Following excavation, confirmatory soil samples will be collected to ensure that all impacted soil has been removed. If further impacted soil areas are identified during excavation, additional soil may be removed as required. When laboratory results show that all impacted soil has been removed, the excavation will be backfilled with imported clean fill from the construction of the STF, if possible. Additional clean fill may be required from local borrow sources. After the clean fill has been placed and compacted at the Subject Property, the area will be re-graded to eliminate ponded water and promote positive drainage.

 

Construction of the STF

Soil samples were gathered and analyzed from test pits excavated at the proposed STF location adjacent to the Active Community Landfill in 2018 (Figure 7). Concentrations of petroleum hydrocarbon (PHC) and polycyclic aromatic hydrocarbon (PAH) parameters for all samples were found to be below laboratory detection limits. Measured concentrations of all metal parameters were also below laboratory detection limits, or Canadian Council of Ministers of the Environment (CCME) soil quality guidelines for Residential/Parkland Land Use.

 

The STF will be designed to comply with the Federal Contaminated Sites Action Plan (FCSAP) Guidelines for Landfarming Petroleum Hydrocarbon Contaminated Soils, March 2006 (Updated 2013). These guidelines specify a maximum soil depth of 0.5 m. The excavated soil volume of 7,000 m3 will occupy an area of approximately 14,000 m2 when placed to a depth of 0.5 m in the STF. The floor of the STF will have dimensions of 120 m by 130 m, which will include a sump at the low end. The floor will be constructed with a 1% slope toward the sump.

 

The STF will be constructed by excavating the native soil with the excavated soil then used to construct perimeter berms to a minimum height of 0.5 m above original ground, to upgrade the access road and as backfill to replace the excavated impacted soil at the Subject Property. If excavation of the STF does not yield an adequate volume of soil to backfill the excavation of the impacted soil, clean fill will be acquired from another local borrow source.

 

The side slopes of the STF will be constructed with side slopes of 3H:1V, and the floor and side slopes will be compacted to 98% of Standard Proctor Density. The liner system will consist of a layer of 1.5 mm high density polyethylene (HDPE) geomembrane placed on the prepared ground surface, followed by a layer of 407 g/m2 non- woven geotextile placed above the HDPE. The geotextile and geomembrane layers will be anchored in a trench at the top of the berms, and will be covered by a 0.3 m thick layer of mulch from the clearing and grubbing stockpile at the site, to protect the geotextile and geomembrane from damage during the placement of impacted soil. The impacted soil from the Subject Property will be placed on the protective soil layer and spread to a maximum thickness of 0.5 m.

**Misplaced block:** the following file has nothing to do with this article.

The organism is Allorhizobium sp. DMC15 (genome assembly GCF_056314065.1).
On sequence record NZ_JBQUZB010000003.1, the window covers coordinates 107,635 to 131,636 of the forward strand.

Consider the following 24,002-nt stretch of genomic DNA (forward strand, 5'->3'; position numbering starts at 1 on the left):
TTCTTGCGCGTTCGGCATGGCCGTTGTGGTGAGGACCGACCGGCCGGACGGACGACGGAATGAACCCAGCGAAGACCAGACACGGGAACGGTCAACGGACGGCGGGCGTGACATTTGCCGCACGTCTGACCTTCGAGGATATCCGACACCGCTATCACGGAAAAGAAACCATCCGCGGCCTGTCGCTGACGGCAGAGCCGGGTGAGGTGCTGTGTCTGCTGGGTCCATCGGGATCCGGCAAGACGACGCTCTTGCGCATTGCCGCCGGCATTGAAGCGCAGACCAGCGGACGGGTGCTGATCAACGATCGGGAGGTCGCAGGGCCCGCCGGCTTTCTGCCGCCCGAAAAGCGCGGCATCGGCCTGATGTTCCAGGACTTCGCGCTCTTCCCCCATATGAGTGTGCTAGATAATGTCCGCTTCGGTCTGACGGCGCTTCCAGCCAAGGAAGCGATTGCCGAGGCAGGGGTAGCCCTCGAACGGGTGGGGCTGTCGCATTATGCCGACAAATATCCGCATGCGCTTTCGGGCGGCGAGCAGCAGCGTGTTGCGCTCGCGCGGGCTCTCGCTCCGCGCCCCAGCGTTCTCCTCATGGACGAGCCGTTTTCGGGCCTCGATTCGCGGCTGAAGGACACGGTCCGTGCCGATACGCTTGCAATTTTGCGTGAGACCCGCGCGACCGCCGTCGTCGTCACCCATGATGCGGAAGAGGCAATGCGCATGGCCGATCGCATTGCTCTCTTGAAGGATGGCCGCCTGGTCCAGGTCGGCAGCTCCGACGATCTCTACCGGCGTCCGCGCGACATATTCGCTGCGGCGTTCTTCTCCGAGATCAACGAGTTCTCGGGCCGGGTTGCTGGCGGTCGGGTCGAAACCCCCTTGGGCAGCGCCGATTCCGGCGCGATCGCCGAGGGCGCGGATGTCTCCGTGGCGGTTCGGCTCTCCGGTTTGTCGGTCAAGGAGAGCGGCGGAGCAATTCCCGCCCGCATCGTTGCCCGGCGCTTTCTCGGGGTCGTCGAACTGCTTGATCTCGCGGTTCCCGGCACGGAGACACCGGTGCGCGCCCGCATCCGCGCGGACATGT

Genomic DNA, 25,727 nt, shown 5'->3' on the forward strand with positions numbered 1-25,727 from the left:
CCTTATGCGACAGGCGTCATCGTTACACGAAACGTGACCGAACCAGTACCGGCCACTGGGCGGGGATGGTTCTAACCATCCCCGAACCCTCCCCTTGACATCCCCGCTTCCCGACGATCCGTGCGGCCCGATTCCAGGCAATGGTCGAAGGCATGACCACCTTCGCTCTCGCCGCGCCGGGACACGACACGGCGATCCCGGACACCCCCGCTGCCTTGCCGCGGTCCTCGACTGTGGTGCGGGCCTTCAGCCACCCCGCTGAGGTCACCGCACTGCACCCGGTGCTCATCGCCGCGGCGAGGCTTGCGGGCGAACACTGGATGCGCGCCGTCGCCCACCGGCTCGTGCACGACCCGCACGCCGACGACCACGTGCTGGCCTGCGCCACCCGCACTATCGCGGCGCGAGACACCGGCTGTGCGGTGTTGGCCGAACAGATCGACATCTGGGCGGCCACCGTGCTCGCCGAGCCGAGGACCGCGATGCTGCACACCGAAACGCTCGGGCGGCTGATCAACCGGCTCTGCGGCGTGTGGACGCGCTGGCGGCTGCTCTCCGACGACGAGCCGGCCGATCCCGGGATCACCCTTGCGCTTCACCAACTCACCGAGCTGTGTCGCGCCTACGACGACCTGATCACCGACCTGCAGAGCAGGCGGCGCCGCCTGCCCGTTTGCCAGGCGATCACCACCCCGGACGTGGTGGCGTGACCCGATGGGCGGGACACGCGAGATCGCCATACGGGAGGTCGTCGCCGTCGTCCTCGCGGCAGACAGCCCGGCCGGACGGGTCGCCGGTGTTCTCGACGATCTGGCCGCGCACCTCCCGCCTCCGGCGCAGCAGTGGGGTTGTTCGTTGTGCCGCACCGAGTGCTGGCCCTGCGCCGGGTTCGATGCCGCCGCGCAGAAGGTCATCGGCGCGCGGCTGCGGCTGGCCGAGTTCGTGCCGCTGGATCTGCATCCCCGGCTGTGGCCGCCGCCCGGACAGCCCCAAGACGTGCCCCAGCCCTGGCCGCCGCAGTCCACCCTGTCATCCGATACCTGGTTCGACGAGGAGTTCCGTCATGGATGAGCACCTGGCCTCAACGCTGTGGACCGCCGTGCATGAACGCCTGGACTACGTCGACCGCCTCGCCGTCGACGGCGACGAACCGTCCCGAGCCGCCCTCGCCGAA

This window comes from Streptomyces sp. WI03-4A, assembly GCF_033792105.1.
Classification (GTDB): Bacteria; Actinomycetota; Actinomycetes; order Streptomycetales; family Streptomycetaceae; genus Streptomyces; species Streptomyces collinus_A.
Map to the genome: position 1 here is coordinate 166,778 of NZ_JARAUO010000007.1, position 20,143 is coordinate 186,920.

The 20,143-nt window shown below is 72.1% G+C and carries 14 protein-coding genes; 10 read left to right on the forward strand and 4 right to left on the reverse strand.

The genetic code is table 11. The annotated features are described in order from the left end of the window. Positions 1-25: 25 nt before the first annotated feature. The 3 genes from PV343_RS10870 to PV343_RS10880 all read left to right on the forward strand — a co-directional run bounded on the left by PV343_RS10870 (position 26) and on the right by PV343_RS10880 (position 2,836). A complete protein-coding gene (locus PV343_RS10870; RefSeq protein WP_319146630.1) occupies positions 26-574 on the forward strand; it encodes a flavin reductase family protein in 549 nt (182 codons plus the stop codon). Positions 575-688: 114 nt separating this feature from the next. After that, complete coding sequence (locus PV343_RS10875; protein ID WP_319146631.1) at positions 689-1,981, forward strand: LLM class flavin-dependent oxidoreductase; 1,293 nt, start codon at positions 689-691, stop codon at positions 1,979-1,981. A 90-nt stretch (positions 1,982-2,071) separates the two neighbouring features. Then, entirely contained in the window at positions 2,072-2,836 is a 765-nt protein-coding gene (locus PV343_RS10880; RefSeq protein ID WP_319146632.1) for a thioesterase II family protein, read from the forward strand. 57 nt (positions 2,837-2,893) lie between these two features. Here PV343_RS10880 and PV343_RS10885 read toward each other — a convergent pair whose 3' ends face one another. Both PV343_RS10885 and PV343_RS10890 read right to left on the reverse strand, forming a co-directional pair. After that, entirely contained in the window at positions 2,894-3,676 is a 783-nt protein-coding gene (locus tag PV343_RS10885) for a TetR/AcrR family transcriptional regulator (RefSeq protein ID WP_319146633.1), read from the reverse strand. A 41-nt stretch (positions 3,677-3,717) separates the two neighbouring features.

Operation of the STF

A comprehensive Operation Manual will be developed to direct treatment activities at the STF. The manual will include the activities required to efficiently treat the impacted soil and will describe soil and groundwater sampling requirements to determine treatment effectiveness and to monitor any potential seepage of impacted groundwater from the STF.

 

Water management at the STF will involve periodic inspection of the water levels in the sump. Water that collects in the sump will likely be impacted with PHC and will not be allowed to enter the environment surrounding the STF. The water will be pumped from the sump onto the impacted soil using a submersible trash pump and hoses. Aeration of the soil in the STF will be accomplished by tilling the soil using an agricultural tiller pulled by a tractor. Aeration will be done twice per month (or more frequently) when the soil is unfrozen, typically starting in June and finishing in October each year.